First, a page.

The German and French leaders have told Ukraine they must seek peace with Russia in exchange for a post-war defense pact, according to a report in The Wall Street Journal.
By Joe Lauria
Special to Consortium News
Western leaders privately told Ukrainian President Volodymyr Zelensky that Ukraine can not win the war against Russia and that it should begin peace talks with Moscow this year in exchange for closer ties with NATO.
The private communications are at odds with public statements from Western leaders who routinely say they will continue to support Ukraine for as long as it takes until it achieves victory on the battlefield.
The Wall Street Journal, which reported on the private remarks to Zelenksy, said:
“The public rhetoric masks deepening private doubts among politicians in the U.K., France and Germany that Ukraine will be able to expel the Russians from eastern Ukraine and Crimea, which Russia has controlled since 2014, and a belief that the West can only help sustain the war effort for so long, especially if the conflict settles into a stalemate, officials from the three countries say.
‘We keep repeating that Russia mustn’t win, but what does that mean? If the war goes on for long enough with this intensity, Ukraine’s losses will become unbearable,’ a senior French official said. ‘And no one believes they will be able to retrieve Crimea.’
French President Emmanuel Macron and German Chancellor Olaf Scholz told Zelensky at an Élysée Palace dinner earlier this month that he must consider peace talks with Moscow, the Journal reported.
According to its source, the newspaper quoted Macron as telling Zelensky that “even mortal enemies like France and Germany had to make peace after World War II.”
Macron told Zelensky “he had been a great war leader, but that he would eventually have to shift into political statesmanship and make difficult decisions,” the newspaper reported.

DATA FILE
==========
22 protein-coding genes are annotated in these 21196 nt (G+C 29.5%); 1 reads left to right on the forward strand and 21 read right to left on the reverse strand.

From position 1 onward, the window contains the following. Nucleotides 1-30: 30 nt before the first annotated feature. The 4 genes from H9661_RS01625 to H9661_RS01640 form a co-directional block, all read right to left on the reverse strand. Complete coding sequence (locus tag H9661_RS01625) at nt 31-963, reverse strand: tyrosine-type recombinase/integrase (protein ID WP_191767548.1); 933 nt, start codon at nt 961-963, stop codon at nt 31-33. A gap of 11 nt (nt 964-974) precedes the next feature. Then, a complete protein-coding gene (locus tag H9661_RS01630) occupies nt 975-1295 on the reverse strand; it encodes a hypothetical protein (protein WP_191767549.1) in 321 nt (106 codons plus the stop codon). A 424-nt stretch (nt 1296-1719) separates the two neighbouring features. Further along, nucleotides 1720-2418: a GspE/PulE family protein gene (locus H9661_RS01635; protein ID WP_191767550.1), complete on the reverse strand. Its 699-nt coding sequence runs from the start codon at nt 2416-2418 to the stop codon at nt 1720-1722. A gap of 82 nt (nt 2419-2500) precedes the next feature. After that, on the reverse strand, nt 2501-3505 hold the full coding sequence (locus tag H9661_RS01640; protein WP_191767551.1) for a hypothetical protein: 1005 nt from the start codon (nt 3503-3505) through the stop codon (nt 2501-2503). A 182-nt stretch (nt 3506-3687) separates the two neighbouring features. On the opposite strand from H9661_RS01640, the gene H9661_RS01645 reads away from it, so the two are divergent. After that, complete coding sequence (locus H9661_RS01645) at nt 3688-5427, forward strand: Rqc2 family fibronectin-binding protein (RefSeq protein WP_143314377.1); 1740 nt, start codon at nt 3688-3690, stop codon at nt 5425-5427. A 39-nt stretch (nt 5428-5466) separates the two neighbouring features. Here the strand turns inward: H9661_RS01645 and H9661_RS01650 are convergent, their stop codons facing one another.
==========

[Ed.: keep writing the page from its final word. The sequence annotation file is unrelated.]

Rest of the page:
A Return to Realism
At the Munich Security Conference last week, Gen. Petr Pavel, the Czech Republic’s president-elect and a former NATO commander, said:
“We may end up in a situation where liberating some parts of Ukrainian territory may deliver more loss of lives than will be bearable by society. … There might be a point when Ukrainians can start thinking about another outcome.”
Even when he was a NATO commander Pavel was a realist in regard to Russia. During controversial NATO war games with 31,000 troops on Russia’s borders in 2016 — the first time in 75 years that German troops had retraced the steps of the Nazi invasion of the Soviet Union — Pavel dismissed hype about a Russian threat to NATO.
Pavel, who was chairman of NATO’s military committee at the time, told a Brussels press conference that, “It is not the aim of NATO to create a military barrier against broad-scale Russian aggression, because such aggression is not on the agenda and no intelligence assessment suggests such a thing.”
The German foreign minister at the time, Frank-Walter Steinmeier, now Germany’s president, also embraced realism towards Russia, saying: “What we shouldn’t do now is inflame the situation further through saber-rattling and warmongering. Whoever believes that a symbolic tank parade on the alliance’s eastern border will bring security is mistaken.”
Instead of an aggressive NATO stance towards Russia that could backfire, Steinmeier called for dialogue with Moscow. “We are well-advised to not create pretexts to renew an old confrontation,” he said, adding it would be “fatal to search only for military solutions and a policy of deterrence.” Under U.S. leadership NATO clearly did not follow that advice, as it continued to deploy more troops to Eastern Europe and to arm and train Ukraine (under cover of pretending to back the Minsk Accords to end the Ukrainian civil war).